Updated: 3:48 p.m. ET
(CBS News) Pouncing on July's jobs report, Republicans on Friday continued to hammer the Obama administration for economic policies they say are failing the American people; Democrats, however, were cautiously optimistic that the same report indicated signs of economic improvement.
According to the Labor Department report, , the highest such figure since February, and one that outpaced expectations for the month. Unemployment, however, ticked up by a tenth of a point, from 8.2 percent in June to 8.3 percent in July.
Republicans immediately seized on the unemployment number, blasting the Obama administration in a flurry of emailed statements released shortly after the report's 8:30 release.
"Today's increase in the unemployment rate is a hammer blow to struggling middle-class families," said Republican presidential candidate Mitt Romney, in a statement. "President Obama doesn't have a plan and believes that the private sector is 'doing fine.' Obviously, that is not the case."
House Speaker John Boehner, meanwhile, associated the reports to the now-ubiquitous Republican criticism of Mr. Obama's "you didn't build that," comment, which is touted as evidence that the president does not believe in small businesses.
"Two years after the Obama administration declared, 'welcome to the recovery,' this much is clear: with 42 consecutive months of unemployment above eight percent, the private sector still isn't 'doing fine' and President Obama's economic plan did not work," Boehner said in a statement. "While the president is telling small businesses 'you didn't build that,' his policies are making sure they can't."
(Watch: Romney calls July jobs report a "hammer blow" to the middle class.)
"Last week President Obama said, 'We tried our plan, and it worked.' With the unemployment rate going up again, it's obvious that plan didn't work at all," said RNC Chairman Reince Priebus. "President Obama's only plans for a second term are higher taxes and more spending--exactly the opposite of what we need."
Rob Portman, who is widely viewed as a top Republican vice presidential contender, also weighed in:
"Another disappointing jobs report, this one showing unemployment on the rise and not enough jobs being created to keep up with population growth," he said in a statement. "With now more than 12.8 million Americans looking for work, it is clear that current policies are not working to turn things around."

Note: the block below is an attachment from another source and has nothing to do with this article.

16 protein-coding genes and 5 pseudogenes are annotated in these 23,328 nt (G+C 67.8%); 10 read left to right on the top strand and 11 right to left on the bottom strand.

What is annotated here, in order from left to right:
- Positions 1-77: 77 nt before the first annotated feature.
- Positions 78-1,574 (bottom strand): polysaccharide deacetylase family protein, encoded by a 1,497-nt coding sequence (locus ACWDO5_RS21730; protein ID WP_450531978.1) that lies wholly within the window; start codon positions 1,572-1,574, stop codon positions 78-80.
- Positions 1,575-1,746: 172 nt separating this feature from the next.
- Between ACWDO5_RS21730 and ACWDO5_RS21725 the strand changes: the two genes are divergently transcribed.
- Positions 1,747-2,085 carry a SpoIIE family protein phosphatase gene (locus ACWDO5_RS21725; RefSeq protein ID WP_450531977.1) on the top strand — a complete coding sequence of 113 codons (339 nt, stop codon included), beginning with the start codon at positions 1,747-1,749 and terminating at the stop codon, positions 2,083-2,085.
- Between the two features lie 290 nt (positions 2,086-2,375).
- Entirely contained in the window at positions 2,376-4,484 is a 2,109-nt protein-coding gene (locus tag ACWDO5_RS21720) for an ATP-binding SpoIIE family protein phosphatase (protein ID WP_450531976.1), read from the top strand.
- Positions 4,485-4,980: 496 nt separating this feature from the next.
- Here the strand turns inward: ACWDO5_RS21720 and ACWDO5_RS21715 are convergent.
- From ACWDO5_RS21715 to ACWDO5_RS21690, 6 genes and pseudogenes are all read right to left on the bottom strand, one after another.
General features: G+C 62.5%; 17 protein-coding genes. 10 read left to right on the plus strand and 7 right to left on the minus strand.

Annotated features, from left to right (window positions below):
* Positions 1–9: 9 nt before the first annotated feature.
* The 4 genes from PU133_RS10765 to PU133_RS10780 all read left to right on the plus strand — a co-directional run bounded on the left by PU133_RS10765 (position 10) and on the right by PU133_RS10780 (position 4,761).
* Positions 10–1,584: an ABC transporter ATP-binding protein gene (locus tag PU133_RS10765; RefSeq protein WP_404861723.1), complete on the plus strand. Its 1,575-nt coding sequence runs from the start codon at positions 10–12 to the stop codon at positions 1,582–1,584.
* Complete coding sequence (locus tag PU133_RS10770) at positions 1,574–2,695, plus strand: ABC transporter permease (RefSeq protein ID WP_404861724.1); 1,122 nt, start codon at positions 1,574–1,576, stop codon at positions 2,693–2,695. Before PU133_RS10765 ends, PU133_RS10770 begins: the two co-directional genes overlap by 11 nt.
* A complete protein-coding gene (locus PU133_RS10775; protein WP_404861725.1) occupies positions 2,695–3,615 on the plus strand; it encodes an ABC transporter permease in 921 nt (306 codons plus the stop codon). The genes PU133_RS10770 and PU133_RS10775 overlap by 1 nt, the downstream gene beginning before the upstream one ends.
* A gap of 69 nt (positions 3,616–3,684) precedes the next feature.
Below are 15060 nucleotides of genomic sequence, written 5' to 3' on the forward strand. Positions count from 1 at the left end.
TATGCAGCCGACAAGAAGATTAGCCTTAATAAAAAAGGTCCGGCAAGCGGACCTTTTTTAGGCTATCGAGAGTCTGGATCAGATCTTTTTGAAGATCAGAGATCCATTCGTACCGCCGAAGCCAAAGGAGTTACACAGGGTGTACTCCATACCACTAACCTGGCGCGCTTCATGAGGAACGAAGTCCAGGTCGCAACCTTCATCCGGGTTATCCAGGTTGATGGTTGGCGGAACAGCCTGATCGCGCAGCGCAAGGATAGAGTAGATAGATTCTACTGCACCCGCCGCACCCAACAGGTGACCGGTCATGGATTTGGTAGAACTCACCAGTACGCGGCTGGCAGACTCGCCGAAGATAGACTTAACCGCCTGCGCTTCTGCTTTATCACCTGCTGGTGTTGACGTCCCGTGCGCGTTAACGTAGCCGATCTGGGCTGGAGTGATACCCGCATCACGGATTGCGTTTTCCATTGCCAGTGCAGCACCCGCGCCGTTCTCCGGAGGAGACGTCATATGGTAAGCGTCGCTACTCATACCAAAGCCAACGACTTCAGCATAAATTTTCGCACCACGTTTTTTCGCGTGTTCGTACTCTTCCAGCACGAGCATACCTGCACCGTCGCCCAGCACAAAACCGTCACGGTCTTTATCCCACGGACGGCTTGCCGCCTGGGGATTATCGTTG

Democrats, meanwhile, expressed cautious optimism over the stronger-than-anticipated number of jobs added, but stressed that much work remains.
"While there is more work that remains to be done, today's employment report provides further evidence that the U.S. economy is continuing to recover from the worst downturn since the Great Depression," said Alan Krueger, chairman of the White House Council of Economic Advisers.
"The economy has now added private sector jobs for 29 straight months, for a total of 4.5 million jobs during that period," he wrote in a blog post. "As the Administration stresses every month, the monthly employment and unemployment figures can be volatile, and employment estimates can be subject to substantial revision. Therefore, it is important not to read too much into any one monthly report and it is informative to consider each report in the context of other data that are becoming available. "
Krueger dismissed the notion that the uptick in unemployment was a sign of economic demise, pointing out that the number was rounded up from 8.254 percent (in June, the number was rounded down from 8.217 percent, meaning that the statistical differential between the two is .037 percent) and citing BLS Commissioner John Galvin as calling the figure "essentially unchanged" from June to July.
(Watch: President Obama responds to July jobs numbers.)
"Today's jobs report is small step in the right direction," said House Minority Leader Nancy Pelosi in a Tweet, before pivoting to an attack of her fellow House Republicans. "But more needs to be done. GOP decided to head home rather than take action."
"We have now seen 27 straight months of private sector job growth, along with encouraging progress in critical sectors such as manufacturing. Our economy is recovering, but recovering slowly," added Senate Majority Leader Harry Reid, in a statement. "Instead of spending all of their energy trying to defeat President Obama, I hope my Republican colleagues will listen to their constituents, drop their obstruction, and start working with Democrats. Middle-class Americans expect us to put politics aside and do the right thing for our economy, and they deserve nothing less."